I believe (and I may be mistaken here) that free range are more likely to pick up diseases from outside sources.

      Plus, in Canada anyway, free range is only true for 8 months of the year.

      • Pellicano Solitudinis says

        That may well be true, but are those diseases as serious as the ones that occur in CAFOs?

    • Headless Unicorn Guy says

      Most people in most times and places have not been able to enjoy cheap, unlimited animal products, and have developed cuisines to accommodate that fact.

      Which made Meat a Prestige Food; if you had Meat, You Were Rich. And/or Highborn.

      Which meant that when Meat became more available, people flocked to meat-heavy diets to show they were prosperous.

      And then you have all-meat fad diets for weight loss like Atkins and Paleo…

    • David Greene says

      Maybe I’ll finally try one of those “Impossible Burgers.”

  3. I do know that the entire barn is cleaned out and disinfected between each flock of chickens so there can be no transmission between flocks.

    I may be wrong but I doubt things are quite this absolute. A deep disinfecting of a building that can house over 10K birds is not a trivial operation. And would likely blow out the profits of the operation.

    Not that they don’t do a decent job. But “can be no transmission” is a very high standard. Especially given the build environment of such a building. Mike’s point is that with a 99.999% stopping of transmission we will still get infections that spread. And viruses are hard to kill. Much harder than bacteria.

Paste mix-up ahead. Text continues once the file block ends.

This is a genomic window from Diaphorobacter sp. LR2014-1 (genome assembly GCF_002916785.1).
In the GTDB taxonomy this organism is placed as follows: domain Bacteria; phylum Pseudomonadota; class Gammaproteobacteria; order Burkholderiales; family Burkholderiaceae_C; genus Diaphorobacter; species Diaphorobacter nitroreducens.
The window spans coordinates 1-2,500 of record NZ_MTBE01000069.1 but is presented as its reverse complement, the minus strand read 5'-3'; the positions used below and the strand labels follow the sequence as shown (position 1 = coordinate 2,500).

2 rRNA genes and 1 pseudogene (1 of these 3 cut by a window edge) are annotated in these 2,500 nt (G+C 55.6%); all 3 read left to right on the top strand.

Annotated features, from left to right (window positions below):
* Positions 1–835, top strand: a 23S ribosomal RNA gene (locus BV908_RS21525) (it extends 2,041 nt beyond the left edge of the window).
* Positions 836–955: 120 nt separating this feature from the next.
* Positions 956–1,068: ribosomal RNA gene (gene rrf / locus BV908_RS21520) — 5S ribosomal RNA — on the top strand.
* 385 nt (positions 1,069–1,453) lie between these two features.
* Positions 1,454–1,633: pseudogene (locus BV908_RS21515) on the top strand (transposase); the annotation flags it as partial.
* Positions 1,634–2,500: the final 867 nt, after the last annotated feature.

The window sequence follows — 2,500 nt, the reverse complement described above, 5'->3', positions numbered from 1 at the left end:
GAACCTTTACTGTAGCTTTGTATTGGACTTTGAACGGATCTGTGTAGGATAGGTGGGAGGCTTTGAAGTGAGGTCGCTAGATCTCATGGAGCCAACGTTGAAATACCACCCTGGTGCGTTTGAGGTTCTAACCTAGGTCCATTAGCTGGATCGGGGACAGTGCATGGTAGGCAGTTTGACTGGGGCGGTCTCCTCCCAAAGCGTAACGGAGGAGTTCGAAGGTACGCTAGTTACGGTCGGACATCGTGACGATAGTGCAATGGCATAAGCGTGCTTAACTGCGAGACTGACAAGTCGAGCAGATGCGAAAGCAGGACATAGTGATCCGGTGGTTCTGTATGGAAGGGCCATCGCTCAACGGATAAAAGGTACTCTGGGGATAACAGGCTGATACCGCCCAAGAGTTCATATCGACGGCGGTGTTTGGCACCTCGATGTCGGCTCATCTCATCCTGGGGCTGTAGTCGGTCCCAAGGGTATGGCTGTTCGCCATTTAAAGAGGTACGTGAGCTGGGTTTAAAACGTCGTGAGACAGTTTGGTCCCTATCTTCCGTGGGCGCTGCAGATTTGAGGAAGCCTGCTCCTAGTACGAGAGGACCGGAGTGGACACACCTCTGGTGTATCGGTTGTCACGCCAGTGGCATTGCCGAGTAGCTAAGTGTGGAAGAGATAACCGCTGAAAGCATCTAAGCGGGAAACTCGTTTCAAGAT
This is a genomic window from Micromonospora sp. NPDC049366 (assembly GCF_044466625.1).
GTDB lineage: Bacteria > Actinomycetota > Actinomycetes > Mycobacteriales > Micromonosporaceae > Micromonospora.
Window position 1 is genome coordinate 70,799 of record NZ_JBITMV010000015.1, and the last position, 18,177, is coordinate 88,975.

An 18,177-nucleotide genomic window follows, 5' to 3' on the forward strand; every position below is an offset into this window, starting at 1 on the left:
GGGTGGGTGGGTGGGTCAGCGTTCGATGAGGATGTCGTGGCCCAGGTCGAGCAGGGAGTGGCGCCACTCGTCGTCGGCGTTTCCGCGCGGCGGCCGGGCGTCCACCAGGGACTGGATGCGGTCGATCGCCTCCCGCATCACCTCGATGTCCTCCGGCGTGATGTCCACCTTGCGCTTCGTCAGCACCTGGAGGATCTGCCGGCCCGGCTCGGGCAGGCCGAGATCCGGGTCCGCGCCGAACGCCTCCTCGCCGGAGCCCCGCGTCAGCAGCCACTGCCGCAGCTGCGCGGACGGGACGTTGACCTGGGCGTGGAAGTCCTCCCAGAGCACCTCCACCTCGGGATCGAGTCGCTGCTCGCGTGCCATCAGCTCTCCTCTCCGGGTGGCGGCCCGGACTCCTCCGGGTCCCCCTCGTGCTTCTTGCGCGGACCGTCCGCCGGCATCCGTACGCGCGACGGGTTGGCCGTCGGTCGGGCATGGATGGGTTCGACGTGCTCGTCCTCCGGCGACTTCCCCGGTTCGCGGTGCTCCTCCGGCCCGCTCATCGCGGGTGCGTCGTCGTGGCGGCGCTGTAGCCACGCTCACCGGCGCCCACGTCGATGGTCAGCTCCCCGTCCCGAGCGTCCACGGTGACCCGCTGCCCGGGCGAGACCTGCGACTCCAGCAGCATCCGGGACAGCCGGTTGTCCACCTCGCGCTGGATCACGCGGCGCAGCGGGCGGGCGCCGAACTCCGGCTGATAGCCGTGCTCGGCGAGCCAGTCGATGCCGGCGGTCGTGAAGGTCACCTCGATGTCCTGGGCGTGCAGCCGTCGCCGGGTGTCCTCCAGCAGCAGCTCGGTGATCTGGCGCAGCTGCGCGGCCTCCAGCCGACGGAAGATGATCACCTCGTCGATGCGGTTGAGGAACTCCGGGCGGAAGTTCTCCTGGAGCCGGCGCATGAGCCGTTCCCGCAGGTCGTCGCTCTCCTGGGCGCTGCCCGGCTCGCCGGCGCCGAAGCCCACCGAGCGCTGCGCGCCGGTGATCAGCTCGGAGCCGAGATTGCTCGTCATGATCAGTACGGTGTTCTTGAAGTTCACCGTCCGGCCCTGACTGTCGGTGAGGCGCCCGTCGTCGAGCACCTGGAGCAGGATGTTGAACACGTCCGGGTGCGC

• Michael Bell says

      There is also a significant time period of several weeks between each flock.

      • Time isn’t so much the issue as the difficulty of all the nooks and cranies of such a place. You can’t just dunk the entire huge building into a vat of 90% alchohol.

        And you might disagree. I’m just not one to believe in absolutes with things like this. Seen too many industrial operations to believe such things can be run at the level of cleaning required for semi fab plants.

        • Michael Bell says

          I am not an expert in this field, so I don’t have a strong opinion in terms of agreeing or disagreeing.

    • Can’t do it for a barn of chickens, but multiple governments worldwide are hoping to do it for their entire countries (if not the world)…

      • Covid-19 might be imposible to eradicate entirely. It all depends on where it can live. If only in people then like smallpox we might have a chance. If it can live in dogs, cats, rabbits, whatever without much in the way of symptoms then we likely will have this around for at least a few decades if not forever.

        The scientists know that the issue just now is not eradication but getting the number of cases down to where it is not spreading very much.

    • Headless Unicorn Guy says

      I remember the panic party after 9/11.
      All these body scanner makers claiming a 99.99% success rate in detecting weapons & explosives.

      Sounds real good until you realize that with the traffic volume of a major airport like La Guardia, O’Hare, or LAX 99.99% accurate means a false alarm EVERY FEW MINUTES. And the standard response of American airports for any alarm (attested to by Israeli consultants) was “EVACUATE THE AIRPORT!!!”

      Every Few Minutes…

      • David Greene says

        A 99.99% success rate? What does that even mean: one out of every 10,000 weapons gets through or one out of every 10,000 passengers is falsely detected as having a weapon? Because the airports are not getting evacuated every few minutes 🙂

        • Headless Unicorn Guy says

          After tests showed that even a 1 in 10000 false positive would trip every few minutes at major airport volume, they had serious second thoughts. And the Israeli security types they had as consultants were able to show them other methods to secure bombs etc without evacuating the airport. (Such as secure bomb-proof containers to put the suspect packages in for disposal.)

          It’s a lot like the initial reaction to COVID — “EVERYBODY STAY LOCKED DOWN! FOREVER!!!:

          • Remember those versions of the scanners could reveal their nude form underneath the clothes, so the company had to develop the software to put a generic grey body form to cover up the image?